The fiery accident that tragically claimed the life of a 51-year-old and closed Highway 191 for several hours on Thursday has also caused an environmental catastrophe, which may take weeks to clean up.
Carbon County Emergency Management and Homeland Security Director Jason Llewelyn reported that Law enforcement and emergency services personnel responded to the crude oil tanker accident near Milepost 256 on Highway 191 after receiving a distress call at approximately 1:50 p.m.
The driver, Bryan Ames, of Bluebell, Utah, was pronounced dead at the scene by authorities.
“We don’t have any idea what caused the wreck, and probably won’t know that for a few weeks,” Llewelyn said.
Llewelyn also said that he could only speculate on the time of the crash because the first drivers who came upon the scene had to drive down the canyon before they could get cell phone reception.
Initial reports indicate that the tanker, travelling southbound on Highway 191, rolled, spilling the load of crude oil and bursting into flames. Large smoke plumes were visible from the mouth of Indian Canyon.
Those plumes of smoke, together with the danger of explosions from the burning crude oil, kept the road closed to traffic for many hours.
“We had several explosions going on,” Llewelyn said. “Understand, there were [thousands of] gallons of crude oil that were on fire. So for the public’s safety, we restrict all vehicle traffic to emergency personnel.”
Utah Highway Patrol, Helper City Police, Price City Police, Carbon County Sheriff, Life Flight, Carbon County EMT and Carbon County HAZMAT personnel initially responded to the call.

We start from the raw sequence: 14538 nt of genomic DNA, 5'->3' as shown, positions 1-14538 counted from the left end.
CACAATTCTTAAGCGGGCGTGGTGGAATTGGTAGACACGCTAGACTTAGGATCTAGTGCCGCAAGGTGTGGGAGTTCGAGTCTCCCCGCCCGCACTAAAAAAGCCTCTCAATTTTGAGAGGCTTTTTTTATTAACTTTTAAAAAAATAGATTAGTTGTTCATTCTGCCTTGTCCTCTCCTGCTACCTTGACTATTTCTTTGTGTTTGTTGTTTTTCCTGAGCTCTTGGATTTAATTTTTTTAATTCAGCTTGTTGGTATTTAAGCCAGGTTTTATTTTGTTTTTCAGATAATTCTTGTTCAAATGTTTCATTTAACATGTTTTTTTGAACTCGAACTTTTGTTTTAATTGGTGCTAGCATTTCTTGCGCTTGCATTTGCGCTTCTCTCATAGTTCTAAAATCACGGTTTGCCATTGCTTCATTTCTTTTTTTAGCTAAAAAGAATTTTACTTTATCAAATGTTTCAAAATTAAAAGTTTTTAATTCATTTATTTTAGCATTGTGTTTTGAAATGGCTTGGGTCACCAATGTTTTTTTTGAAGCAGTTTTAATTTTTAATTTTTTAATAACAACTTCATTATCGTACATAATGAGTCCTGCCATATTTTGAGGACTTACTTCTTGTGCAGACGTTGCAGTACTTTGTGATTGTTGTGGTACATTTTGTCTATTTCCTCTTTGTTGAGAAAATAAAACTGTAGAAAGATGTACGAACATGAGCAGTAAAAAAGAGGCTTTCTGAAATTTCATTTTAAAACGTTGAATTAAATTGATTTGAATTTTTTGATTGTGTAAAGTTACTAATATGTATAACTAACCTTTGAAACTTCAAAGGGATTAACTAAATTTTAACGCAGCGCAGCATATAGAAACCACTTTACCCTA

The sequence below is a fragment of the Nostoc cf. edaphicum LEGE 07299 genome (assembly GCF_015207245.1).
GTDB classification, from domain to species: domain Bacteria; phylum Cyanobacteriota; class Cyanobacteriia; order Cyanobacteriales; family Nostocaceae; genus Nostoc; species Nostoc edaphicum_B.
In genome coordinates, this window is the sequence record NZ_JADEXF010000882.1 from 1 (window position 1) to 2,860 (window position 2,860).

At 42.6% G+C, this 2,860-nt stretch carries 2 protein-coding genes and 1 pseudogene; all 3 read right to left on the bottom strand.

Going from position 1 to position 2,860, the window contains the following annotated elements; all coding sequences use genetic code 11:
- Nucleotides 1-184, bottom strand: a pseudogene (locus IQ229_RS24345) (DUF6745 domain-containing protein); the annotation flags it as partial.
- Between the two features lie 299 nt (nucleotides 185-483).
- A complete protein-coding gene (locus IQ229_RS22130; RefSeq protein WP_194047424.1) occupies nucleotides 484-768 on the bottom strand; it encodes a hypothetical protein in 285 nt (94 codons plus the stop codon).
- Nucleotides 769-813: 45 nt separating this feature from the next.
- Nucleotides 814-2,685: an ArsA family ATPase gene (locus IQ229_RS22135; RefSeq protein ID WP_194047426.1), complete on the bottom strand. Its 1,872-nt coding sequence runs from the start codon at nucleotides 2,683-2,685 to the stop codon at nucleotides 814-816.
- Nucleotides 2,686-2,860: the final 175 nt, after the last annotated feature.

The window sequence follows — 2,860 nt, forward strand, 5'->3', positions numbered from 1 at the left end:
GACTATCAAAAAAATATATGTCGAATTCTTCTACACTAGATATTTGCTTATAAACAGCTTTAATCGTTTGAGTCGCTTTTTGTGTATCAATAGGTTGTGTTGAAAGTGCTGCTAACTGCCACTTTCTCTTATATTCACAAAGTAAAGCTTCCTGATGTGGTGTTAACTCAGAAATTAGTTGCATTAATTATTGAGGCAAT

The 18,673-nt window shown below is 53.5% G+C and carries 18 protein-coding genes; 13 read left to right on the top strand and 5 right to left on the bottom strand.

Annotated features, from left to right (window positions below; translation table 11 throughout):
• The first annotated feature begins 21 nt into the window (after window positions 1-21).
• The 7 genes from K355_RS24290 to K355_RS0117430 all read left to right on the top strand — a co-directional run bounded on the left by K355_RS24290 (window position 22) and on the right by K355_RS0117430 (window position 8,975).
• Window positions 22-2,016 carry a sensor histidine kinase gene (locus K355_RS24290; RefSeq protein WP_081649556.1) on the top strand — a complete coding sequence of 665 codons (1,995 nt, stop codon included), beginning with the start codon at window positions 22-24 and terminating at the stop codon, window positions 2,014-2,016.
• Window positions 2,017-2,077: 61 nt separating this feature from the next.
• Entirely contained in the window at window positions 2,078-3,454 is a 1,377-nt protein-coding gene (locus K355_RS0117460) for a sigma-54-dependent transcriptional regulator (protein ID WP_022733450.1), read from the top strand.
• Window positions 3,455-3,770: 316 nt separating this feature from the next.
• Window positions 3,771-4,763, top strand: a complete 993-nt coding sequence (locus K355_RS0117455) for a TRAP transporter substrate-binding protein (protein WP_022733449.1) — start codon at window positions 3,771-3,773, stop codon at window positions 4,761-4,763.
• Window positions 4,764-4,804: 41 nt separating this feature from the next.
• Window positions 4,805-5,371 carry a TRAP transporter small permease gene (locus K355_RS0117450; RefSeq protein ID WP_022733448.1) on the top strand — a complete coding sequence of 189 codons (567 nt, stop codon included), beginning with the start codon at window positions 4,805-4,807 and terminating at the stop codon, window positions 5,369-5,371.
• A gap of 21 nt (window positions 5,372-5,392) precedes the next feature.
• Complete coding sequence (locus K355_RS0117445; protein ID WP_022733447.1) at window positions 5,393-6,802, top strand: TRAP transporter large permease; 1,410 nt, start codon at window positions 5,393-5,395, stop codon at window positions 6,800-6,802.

As of Friday morning, personnel from the Utah Division of Environmental Quality, the Southeastern Utah Health Department and the Denver office of the Environmental Protection Agency had joined the investigation and cleanup.
As to the spill, Llewelyn said that although recent thunderstorms decreased the threat of a forest fire spreading from the burning wreckage, it complicated the spill into the river, spreading crude oil “about one mile downstream” from the site.
“Once the rain hit, it unfortunately made the spill a little bit worse,” Llewelyn said. “There was some oil that did get into the river, and clean-up crews are working on remediating that right now.”
Llewelyn said that public safety dispatch immediately notified downstream users, including the power plant and PRWID, of the oil spilled into the river, ensuring that no hazardous materials got into their systems.
EnviroCare has been contracted to handle the cleanup, which Llewelyn said could take anywhere from three-to-nine weeks. He encouraged drivers in the area to make their way through the canyon slowly to ensure the safety of the personnel working on the cleanup.
The investigation is still underway. We will bring you more information as it becomes available.